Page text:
Fourth, disagreements about baptism have a long and complicated history in the Christian church, but paedobaptism has been the dominant perspective. Credobaptism is the minority position. For that reason, credobaptists should humbly acknowledge that, while they believe their position is the most faithful, most Christians throughout time disagree. In this history, disagreements about baptism have sometimes led to execution and excommunication. More recently, however, disagreements have been held in tension but have not prohibited partnership in missions, church planting, and denominational belonging.
I’ve tried to represent fairly the best arguments for an open membership position. I truly appreciate the discussion and even agree in part, but I don’t think that open membership is a solution to the differences between credo and paedobaptists, as will become clear later on. But first, appreciation and agreement.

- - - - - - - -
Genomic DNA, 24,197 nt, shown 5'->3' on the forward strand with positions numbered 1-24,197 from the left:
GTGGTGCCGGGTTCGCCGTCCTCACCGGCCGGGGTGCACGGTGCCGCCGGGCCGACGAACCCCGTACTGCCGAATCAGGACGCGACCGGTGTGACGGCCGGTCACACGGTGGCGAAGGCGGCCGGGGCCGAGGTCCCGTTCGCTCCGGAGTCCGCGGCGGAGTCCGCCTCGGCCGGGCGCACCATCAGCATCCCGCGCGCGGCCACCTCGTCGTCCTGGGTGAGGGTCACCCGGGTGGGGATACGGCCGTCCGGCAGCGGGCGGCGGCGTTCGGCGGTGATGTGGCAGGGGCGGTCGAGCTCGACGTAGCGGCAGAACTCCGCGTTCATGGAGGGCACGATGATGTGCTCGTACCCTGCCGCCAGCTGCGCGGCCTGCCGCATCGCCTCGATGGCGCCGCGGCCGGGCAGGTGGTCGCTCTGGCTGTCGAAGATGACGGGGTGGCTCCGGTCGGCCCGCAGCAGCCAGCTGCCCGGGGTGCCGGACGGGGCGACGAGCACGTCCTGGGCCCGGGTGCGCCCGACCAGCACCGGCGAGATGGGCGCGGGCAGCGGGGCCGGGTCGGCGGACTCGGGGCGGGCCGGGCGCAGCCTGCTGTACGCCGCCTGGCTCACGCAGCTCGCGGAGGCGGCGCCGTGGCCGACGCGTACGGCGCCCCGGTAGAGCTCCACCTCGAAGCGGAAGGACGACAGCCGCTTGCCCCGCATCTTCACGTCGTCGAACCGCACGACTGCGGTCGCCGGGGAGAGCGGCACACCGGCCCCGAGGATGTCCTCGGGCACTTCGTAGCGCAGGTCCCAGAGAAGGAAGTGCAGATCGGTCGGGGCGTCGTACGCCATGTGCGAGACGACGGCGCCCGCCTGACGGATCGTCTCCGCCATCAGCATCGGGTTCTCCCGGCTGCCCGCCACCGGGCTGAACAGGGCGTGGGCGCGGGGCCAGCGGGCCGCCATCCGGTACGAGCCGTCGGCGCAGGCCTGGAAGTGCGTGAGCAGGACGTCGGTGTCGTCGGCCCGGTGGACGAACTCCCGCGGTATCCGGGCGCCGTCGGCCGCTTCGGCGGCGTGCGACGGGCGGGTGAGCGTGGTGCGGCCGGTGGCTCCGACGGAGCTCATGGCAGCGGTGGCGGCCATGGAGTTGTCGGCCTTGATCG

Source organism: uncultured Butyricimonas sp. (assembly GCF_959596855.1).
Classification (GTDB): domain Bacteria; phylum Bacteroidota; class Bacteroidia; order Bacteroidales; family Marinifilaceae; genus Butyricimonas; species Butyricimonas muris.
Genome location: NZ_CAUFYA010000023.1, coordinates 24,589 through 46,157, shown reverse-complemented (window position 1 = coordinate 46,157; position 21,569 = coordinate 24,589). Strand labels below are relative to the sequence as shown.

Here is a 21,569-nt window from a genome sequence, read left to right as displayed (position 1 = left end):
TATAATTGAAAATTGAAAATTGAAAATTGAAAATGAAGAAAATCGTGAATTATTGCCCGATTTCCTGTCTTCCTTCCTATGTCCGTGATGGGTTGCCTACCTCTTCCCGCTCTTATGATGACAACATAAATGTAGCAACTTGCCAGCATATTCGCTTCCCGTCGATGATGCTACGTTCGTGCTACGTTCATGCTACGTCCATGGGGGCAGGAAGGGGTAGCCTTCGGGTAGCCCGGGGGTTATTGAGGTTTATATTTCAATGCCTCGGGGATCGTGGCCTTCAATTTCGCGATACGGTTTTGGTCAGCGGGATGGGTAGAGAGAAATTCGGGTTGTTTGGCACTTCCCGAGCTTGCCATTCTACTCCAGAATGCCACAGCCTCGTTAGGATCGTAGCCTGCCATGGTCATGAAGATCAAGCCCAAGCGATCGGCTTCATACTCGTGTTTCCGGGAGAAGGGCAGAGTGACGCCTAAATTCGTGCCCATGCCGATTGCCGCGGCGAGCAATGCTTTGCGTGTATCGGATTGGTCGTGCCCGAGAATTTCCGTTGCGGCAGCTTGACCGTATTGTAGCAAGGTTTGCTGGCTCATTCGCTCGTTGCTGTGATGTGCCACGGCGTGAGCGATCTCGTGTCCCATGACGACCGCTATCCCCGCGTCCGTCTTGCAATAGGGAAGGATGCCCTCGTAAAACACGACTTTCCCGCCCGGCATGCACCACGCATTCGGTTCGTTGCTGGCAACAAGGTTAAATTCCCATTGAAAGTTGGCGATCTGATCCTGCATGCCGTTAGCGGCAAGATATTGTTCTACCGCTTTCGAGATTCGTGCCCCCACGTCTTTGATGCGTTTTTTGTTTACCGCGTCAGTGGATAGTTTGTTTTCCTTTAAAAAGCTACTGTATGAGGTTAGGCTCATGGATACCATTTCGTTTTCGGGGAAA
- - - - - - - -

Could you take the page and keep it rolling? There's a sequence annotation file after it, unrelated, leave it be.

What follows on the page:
A Note of Appreciation
I appreciate the posture of those who are trying to find a way toward greater Christian fellowship between credobaptists and paedobaptists. These Christians are giving attention to the doctrine of Church unity and to the desire of Jesus for his church to be one (cf. John 17). Even as they maintain their credobaptist beliefs, they offer welcome and belonging to paedobaptists. I think that this is a good impulse, even if I don’t believe that it really solves anything (see more below).
I do not agree with those who accuse open membership advocates of starting down the slippery slope toward liberalism or of departing from Baptist teaching even as I am not convinced that they are offering a good solution to the disagreements between credo and paedobaptists. Those who are opposed to open membership must avoid attacking straw men, chasing red herrings, or sounding the heresy alarm.
A Note of Agreement
I agree with their judgment to welcome paedobaptists to the Eucharist. I have been bothered for a long time that Baptists deny the Supper to their fellow Christians, particularly when the Supper is intended to demonstrate the unity of Christ’s body. It is not uniform beliefs about baptism that permits shared table fellowship, but the very nature of the Supper itself. After all, it’s the Lord’s Supper, not the credobaptists’ Supper.